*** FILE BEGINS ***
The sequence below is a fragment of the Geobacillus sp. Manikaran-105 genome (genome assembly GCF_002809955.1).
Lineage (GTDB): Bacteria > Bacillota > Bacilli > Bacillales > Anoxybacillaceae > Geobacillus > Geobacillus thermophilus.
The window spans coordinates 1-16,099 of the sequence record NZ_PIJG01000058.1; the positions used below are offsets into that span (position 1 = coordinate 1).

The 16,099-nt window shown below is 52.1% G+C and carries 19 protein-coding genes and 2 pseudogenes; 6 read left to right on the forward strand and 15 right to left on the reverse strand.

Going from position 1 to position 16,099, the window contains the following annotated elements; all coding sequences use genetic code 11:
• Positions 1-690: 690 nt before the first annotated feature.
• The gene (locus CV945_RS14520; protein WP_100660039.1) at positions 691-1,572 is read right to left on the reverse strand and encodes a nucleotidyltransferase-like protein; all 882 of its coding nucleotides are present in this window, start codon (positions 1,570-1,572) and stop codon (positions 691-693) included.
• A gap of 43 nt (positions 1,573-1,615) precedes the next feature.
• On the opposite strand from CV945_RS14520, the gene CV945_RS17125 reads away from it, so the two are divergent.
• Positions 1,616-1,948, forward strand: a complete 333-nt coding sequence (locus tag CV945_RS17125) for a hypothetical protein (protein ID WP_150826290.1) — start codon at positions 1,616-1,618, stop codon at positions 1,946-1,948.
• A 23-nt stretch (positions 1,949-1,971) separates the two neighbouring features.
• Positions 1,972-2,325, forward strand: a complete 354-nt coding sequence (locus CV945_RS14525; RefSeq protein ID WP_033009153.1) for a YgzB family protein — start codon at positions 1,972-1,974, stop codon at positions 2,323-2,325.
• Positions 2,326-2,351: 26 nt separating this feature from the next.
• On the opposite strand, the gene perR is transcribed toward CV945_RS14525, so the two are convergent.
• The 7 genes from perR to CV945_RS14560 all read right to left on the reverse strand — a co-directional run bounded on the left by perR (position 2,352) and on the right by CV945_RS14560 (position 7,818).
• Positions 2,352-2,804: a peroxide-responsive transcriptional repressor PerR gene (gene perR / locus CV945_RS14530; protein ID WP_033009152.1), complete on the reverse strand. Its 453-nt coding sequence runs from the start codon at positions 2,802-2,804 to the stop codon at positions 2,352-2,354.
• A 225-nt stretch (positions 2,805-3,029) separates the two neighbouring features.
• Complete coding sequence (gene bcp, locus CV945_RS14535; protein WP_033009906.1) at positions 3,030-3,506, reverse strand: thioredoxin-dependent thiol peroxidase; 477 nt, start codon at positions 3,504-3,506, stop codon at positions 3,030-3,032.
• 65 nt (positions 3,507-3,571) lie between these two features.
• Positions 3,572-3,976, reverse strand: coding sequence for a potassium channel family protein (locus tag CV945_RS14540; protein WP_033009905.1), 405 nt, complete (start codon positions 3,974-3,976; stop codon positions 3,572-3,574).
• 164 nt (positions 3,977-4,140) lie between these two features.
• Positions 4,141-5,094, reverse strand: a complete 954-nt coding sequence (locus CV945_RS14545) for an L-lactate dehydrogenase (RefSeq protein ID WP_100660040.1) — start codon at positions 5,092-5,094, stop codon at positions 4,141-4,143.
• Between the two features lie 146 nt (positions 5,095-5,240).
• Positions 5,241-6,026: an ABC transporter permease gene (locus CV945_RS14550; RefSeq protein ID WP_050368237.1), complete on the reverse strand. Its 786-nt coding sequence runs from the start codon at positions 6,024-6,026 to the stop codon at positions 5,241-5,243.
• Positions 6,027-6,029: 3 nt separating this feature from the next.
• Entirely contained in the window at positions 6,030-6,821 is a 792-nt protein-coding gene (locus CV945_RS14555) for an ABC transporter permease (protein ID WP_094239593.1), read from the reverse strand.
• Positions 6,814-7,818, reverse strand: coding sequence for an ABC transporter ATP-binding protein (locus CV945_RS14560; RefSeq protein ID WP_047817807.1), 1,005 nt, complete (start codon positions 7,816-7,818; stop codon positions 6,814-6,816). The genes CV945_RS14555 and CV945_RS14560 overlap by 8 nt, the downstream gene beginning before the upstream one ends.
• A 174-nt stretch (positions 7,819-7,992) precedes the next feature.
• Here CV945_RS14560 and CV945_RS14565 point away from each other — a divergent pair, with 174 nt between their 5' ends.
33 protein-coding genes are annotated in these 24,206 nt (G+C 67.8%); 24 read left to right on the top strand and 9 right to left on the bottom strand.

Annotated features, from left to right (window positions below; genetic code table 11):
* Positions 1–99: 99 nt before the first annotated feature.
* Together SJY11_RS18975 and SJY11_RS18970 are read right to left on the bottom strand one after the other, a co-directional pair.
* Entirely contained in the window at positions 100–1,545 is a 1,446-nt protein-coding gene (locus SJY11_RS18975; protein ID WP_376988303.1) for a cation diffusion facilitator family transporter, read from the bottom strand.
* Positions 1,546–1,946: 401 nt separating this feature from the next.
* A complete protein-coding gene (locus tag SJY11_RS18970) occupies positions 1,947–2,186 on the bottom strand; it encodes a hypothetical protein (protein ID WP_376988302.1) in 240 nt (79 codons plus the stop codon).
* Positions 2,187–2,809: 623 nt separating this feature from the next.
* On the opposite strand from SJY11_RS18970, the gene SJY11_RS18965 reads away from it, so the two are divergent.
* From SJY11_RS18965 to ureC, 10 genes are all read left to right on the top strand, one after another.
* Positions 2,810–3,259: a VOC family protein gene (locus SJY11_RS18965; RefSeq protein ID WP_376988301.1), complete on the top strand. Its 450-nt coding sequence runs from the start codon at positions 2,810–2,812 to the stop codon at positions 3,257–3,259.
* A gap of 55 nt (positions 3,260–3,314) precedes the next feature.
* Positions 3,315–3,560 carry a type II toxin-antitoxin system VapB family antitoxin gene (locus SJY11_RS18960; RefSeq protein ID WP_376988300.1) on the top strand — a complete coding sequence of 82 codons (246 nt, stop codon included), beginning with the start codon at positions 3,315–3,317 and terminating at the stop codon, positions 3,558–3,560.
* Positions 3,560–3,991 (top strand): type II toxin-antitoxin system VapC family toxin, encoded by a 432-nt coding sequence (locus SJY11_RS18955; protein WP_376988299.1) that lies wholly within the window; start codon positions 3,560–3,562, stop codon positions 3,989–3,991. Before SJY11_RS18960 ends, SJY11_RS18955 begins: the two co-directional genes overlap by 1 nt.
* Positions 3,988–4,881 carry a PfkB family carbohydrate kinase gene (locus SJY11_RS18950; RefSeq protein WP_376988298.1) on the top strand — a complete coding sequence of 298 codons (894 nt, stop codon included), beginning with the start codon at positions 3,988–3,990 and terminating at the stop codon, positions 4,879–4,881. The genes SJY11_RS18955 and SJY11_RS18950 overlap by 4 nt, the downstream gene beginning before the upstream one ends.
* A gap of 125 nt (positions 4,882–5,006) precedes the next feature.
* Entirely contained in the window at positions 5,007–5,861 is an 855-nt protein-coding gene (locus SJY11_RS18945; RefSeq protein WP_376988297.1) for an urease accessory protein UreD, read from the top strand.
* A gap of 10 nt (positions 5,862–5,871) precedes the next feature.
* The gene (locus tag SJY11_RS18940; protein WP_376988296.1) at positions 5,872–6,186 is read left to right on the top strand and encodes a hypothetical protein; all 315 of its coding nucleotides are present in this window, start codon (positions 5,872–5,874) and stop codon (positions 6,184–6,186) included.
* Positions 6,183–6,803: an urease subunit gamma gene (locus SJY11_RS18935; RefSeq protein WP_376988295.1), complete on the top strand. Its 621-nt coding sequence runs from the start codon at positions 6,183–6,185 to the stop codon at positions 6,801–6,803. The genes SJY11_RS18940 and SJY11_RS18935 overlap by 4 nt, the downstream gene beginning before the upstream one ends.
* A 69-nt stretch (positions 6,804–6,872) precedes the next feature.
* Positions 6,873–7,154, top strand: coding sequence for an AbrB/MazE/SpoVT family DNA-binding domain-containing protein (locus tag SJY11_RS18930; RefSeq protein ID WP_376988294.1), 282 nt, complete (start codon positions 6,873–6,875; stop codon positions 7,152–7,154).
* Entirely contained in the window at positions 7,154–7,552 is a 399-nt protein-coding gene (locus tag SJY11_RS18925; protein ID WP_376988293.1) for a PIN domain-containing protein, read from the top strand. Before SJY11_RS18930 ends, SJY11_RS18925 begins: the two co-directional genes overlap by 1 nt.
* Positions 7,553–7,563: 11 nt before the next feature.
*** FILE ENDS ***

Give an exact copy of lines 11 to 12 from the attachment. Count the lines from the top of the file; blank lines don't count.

• A 23-nt stretch (positions 1,949-1,971) separates the two neighbouring features.
• Positions 1,972-2,325, forward strand: a complete 354-nt coding sequence (locus CV945_RS14525; RefSeq protein ID WP_033009153.1) for a YgzB family protein — start codon at positions 1,972-1,974, stop codon at positions 2,323-2,325.